A few weeks ago, I got a call from Russell, a private pilot who likes to fly his folding CHANGE mountain bike into remote places for exciting adventures in his private plane. He wanted tips on how to avoid thorn flats.
How remote? And what kind of vegetation are we talking about?
Those are some serious spikes. And West Texas cacti aren’t the only problems. Blackberries, devil’s club, goathead thorns, ‘wait a minute’ vines…nearly all parts of the country have some species that are unfriendly to inflated tires.
Basically, if you know you’re headed into thorn country, there are five different ways to address the issue of puncture flats.
1. What you already have, just tougher.
Tires and inner tubes come in thicker, thorn-resistant versions, which are tougher for thorns or broken glass to puncture. Why don’t all bikes come like this? Because extra rubber results in extra weight. How much do you want to free yourself from flats?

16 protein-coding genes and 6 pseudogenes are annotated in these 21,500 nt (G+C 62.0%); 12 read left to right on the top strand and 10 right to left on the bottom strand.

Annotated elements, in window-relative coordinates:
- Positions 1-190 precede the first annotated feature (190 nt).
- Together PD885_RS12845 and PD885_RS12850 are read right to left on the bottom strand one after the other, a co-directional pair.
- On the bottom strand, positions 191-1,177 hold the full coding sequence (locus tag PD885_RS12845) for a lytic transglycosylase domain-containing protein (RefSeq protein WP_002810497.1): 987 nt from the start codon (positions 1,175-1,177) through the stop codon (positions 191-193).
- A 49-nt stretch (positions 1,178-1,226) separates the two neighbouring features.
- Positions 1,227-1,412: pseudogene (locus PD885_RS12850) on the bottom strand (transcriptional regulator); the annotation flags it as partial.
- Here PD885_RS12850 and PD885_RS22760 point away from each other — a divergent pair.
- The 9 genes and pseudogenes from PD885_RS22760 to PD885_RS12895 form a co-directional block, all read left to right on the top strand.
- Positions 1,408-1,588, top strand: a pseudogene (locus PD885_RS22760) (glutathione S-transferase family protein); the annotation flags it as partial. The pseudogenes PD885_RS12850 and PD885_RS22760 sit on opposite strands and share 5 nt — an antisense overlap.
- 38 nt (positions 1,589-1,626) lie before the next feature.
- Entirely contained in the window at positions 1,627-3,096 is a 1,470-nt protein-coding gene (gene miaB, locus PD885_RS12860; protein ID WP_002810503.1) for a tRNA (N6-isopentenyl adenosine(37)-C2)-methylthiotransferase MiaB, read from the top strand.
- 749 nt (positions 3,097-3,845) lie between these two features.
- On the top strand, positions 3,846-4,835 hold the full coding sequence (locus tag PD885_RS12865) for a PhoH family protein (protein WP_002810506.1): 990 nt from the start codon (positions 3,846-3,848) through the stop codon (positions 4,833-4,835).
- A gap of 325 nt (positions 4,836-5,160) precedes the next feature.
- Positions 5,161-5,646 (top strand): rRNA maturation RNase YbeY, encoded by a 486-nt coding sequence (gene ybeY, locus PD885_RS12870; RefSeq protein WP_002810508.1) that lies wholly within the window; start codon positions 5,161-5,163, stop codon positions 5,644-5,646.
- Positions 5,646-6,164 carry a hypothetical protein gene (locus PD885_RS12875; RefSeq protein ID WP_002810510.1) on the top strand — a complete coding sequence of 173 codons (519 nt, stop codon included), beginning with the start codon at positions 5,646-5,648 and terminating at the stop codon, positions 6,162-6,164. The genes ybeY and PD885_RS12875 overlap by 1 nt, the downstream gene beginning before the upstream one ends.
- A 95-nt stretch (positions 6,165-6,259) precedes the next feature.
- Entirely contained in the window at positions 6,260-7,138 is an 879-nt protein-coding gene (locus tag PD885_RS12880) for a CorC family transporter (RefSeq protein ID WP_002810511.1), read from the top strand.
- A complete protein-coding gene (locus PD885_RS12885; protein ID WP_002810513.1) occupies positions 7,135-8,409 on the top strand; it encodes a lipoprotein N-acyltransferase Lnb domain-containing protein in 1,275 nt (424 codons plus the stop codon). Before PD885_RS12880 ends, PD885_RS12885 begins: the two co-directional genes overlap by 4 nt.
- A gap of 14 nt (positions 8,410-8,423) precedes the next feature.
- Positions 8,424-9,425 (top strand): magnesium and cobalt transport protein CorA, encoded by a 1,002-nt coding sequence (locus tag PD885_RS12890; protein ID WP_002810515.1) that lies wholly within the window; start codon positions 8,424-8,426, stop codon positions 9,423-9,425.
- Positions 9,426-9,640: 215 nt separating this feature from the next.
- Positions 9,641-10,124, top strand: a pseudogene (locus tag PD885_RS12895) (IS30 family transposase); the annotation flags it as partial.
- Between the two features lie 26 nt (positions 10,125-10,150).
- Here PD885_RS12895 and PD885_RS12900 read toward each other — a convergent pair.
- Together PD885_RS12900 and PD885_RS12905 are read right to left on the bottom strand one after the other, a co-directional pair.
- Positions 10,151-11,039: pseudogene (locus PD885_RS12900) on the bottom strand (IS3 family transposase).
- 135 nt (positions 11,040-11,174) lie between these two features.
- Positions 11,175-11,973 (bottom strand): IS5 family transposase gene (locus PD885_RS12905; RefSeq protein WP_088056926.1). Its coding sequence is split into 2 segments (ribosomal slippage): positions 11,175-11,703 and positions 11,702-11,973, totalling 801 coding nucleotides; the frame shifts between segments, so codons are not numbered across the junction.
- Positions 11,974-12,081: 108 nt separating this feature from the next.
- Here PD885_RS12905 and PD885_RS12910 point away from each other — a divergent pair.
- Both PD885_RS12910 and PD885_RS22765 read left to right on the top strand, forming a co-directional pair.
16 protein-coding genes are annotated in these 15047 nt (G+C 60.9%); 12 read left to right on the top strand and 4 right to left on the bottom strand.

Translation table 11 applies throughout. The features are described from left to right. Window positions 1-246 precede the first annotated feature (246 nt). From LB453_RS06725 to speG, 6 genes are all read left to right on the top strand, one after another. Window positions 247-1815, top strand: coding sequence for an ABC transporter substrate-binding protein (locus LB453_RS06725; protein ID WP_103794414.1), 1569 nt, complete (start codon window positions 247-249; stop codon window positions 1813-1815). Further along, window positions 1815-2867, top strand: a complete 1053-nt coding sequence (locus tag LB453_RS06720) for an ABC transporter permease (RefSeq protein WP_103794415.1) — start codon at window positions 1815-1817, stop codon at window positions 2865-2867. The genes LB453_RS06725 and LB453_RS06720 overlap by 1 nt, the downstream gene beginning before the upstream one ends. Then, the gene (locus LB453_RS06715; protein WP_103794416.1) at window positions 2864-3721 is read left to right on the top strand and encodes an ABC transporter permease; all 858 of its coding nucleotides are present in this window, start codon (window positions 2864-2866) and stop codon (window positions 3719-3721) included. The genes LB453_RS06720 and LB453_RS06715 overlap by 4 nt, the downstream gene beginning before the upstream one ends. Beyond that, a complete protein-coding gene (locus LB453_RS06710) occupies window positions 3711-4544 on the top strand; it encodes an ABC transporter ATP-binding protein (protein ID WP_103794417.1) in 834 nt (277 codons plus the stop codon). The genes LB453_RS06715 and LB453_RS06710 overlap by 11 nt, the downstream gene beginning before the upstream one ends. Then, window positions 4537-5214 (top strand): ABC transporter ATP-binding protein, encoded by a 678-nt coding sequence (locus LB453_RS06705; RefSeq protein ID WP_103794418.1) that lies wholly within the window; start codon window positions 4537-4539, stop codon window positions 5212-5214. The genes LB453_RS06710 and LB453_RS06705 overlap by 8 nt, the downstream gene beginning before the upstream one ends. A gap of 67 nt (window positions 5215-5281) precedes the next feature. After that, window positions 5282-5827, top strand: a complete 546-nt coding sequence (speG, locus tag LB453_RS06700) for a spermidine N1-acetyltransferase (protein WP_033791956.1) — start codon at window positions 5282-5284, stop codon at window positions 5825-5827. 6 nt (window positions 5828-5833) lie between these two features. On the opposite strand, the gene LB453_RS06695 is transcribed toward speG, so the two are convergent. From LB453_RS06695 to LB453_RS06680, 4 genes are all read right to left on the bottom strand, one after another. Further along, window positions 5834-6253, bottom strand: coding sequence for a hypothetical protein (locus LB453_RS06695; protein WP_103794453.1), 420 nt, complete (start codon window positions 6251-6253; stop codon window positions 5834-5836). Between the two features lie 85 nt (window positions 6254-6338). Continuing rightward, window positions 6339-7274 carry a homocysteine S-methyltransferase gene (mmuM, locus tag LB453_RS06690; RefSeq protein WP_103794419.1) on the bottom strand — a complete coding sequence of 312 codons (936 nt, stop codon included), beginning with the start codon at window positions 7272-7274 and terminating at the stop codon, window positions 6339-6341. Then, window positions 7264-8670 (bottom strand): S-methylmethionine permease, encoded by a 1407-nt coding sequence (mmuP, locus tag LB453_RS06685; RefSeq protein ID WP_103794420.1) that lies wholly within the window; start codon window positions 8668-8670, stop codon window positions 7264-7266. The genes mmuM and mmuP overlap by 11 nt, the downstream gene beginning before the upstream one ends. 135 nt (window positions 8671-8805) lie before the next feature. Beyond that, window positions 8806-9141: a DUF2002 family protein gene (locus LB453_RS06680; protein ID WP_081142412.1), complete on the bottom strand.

Using a set of these in the 80’s, I once went over 2,000 miles between flats; when I finally got one, it was from a thumbtack inserted in the sidewall at a bike rack. Even the best intentions won’t stop everything…
The Specialized Armadillo tire series has different levels of rubber thickness, with more thickness protecting more, but also offering a bit stiffer ride. The Continental Gatorskin, on the other hand inserts a layer of Kevlar clear around the tire to protect against anything–perhaps even sidewall thumbtacks.
You can also protect against thorns at the inner tube level. But thicker tubes are becoming harder to find in recent years.